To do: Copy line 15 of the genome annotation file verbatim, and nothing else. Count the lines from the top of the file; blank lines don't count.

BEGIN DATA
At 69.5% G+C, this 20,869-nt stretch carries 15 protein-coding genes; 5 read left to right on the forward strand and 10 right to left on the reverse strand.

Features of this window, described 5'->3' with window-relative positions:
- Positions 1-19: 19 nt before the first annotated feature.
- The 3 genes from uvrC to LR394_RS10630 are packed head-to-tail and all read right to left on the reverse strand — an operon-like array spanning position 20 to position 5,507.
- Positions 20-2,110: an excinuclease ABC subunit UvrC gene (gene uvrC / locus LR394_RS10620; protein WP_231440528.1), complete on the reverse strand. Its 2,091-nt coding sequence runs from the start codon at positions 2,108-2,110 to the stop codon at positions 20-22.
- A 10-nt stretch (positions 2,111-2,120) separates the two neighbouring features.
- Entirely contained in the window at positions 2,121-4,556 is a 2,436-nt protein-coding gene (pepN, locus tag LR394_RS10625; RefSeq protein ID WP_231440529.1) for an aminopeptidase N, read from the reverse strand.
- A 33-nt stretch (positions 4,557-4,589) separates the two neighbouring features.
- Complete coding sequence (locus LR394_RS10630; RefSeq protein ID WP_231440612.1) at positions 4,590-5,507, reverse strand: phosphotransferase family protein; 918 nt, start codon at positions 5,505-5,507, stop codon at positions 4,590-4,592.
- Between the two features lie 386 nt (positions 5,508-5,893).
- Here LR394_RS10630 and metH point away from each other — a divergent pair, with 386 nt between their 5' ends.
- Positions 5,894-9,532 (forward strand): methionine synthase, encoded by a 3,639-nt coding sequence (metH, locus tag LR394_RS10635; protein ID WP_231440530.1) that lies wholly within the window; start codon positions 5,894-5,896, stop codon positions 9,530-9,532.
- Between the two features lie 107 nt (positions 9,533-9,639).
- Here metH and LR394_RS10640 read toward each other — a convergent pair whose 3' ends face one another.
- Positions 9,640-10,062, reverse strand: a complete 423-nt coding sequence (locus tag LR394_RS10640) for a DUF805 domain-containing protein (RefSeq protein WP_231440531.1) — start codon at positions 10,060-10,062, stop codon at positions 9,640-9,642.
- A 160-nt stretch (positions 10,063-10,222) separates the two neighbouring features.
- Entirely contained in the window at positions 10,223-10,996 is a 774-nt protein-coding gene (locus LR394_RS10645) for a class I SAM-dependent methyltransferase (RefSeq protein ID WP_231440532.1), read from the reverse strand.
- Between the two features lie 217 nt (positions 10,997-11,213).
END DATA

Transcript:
- Positions 9,640-10,062, reverse strand: a complete 423-nt coding sequence (locus tag LR394_RS10640) for a DUF805 domain-containing protein (RefSeq protein WP_231440531.1) — start codon at positions 10,060-10,062, stop codon at positions 9,640-9,642.